Gutierrez (a past co-author of Gothika and Snakes on a Plane) breaks his story down in trendy-edgy non-linear fashion, starting us somewhere in mid-story and then cutting back and forth from the present narrative to a flashback narrative until the streams converge. Add that to the film's revenge plot and you have a slight resemblance to Kill Bill. Then add the former O-Ren Ishii, Lucy Liu, as the anti-heroine and the resemblance is somewhat less slight. But the jigsaw narrative has no justification like Tarantino's genre homages. It just seems like the conventional thing to do these days.
Liu is Sadie Blake, whom we first see outbidding Robert Forster for the services of a prostitute. After taking her home and having her strip, Sadie orders her to the bathroom to wash. The shower tub is a trap, and Sadie isn't necessarily a lesbian, but a procuress for a creepy crippled man who intends to "eat" the hooker. Sadie's payment is an address, but her exit is temporary. She returns to kill the creep with a crossbow bolt and free the girl.
Mako in his final film appearance. D'Arcy and Gugino are vampires, and while they usually kill their victims, something about Sadie compels Gugino to let her survive to become a vampire in her own right. Curiously, this was the second film in a row we've seen in which the vampire's only traditional attribute is a failure to cast reflections in mirrors -- though Gutierrez botches this by catching Liu's reflection in a hospital window. Otherwise, vampires heal quicker than people and are a little bit stronger than normal, but not so much so that people can't do serious damage to them. One thing I really liked about Rise was its refusal to go overboard with the vampires' powers. It kept things at a gritty level appropriate to the noirish story.
After Sadie kicks her way out of a morgue slab, she discovers her new nature in gruesome fashion at a homeless shelter. She has no fangs and no weapons, so when the hunger hits her she has to gnaw desperately at some rummy's wrist until the skin comes loose. It's more horrific, I thought, than a present-time scene where she seduces and kills a hitchhiker, but that one's just as grim because it sells the point that Sadie isn't a noble vampire. She wants revenge, but has no illusions about her future beyond that. When she finally hooks up with Michael Chiklis's high-functioning alcoholic cop (whose daughter was killed by the vampires), her main stake (sorry) in the relationship is her hope that Chiklis will kill her after she kills her enemies....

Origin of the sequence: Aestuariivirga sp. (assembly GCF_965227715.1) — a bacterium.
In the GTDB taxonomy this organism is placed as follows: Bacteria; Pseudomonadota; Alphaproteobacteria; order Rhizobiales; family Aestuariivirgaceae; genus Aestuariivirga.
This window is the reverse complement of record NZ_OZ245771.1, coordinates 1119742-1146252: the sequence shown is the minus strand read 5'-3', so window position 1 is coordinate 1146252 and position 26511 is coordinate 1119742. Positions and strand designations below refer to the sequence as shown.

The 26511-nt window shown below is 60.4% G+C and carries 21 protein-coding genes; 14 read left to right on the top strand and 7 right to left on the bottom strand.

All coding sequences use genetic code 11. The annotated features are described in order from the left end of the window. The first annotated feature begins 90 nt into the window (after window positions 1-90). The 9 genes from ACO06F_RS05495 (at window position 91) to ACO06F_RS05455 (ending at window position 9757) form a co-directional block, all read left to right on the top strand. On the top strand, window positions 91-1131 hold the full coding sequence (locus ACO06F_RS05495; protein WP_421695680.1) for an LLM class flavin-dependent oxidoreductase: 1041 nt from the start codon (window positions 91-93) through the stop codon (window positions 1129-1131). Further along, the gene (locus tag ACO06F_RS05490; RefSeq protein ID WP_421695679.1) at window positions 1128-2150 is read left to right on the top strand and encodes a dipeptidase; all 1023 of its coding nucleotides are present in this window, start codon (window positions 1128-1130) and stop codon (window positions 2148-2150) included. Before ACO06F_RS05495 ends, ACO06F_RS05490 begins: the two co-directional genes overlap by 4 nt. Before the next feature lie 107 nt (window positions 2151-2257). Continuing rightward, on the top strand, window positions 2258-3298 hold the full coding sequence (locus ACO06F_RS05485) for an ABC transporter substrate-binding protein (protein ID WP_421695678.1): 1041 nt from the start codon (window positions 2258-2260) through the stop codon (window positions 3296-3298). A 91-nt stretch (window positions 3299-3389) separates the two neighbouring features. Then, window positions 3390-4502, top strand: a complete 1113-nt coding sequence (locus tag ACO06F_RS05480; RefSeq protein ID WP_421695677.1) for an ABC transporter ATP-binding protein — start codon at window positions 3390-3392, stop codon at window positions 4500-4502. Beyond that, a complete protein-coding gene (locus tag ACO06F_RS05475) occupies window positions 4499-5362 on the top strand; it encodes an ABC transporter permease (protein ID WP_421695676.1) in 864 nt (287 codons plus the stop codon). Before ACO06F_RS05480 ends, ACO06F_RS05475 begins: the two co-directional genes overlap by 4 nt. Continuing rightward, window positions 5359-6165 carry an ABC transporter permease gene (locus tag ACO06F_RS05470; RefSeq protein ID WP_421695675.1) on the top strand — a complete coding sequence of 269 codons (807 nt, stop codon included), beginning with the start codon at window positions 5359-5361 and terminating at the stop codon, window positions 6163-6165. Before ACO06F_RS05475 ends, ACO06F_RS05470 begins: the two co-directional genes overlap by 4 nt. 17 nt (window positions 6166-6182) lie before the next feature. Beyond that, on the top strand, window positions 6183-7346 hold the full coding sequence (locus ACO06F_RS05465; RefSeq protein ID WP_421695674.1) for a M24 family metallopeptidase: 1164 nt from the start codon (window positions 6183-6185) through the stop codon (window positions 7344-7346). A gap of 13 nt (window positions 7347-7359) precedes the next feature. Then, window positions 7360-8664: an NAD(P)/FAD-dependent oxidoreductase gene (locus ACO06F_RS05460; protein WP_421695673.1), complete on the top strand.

Rise is a kind of sad exit for Mako, one of my favorite character actors and a clearly unwell man in his Renfield scenes here. But as Wendigo says, "At least he was still working."
It's a tough life for a vampire in Rise; above, Lucy Liu struggles with some tough meat, while she squirms through Michael Chiklis's meatball surgery below.
Vic Mackey might have dealt with the undead, but the thought probably didn't occur to Gutierrez.
Wendigo labels Rise a solid, effective modern B movie. Gutierrez resists most of the temptations that his story offers him, telling a disciplined story without that overproduced look you get so often these days. In other hands, this could have been Charlie's Angels with vampires (or Underworld 2), but this time out the director made a virtue of his budget. But those same virtues probably doomed the film before it even had a chance to fail at most box offices. While Wendigo likes the film, he doubts that it would have caught on with the typical multiplex horror/action/fantasy fan, as it lacks a lot of what they seem to like. It deserved better.
Here's a trailer, uploaded to YouTube by nicolemc233: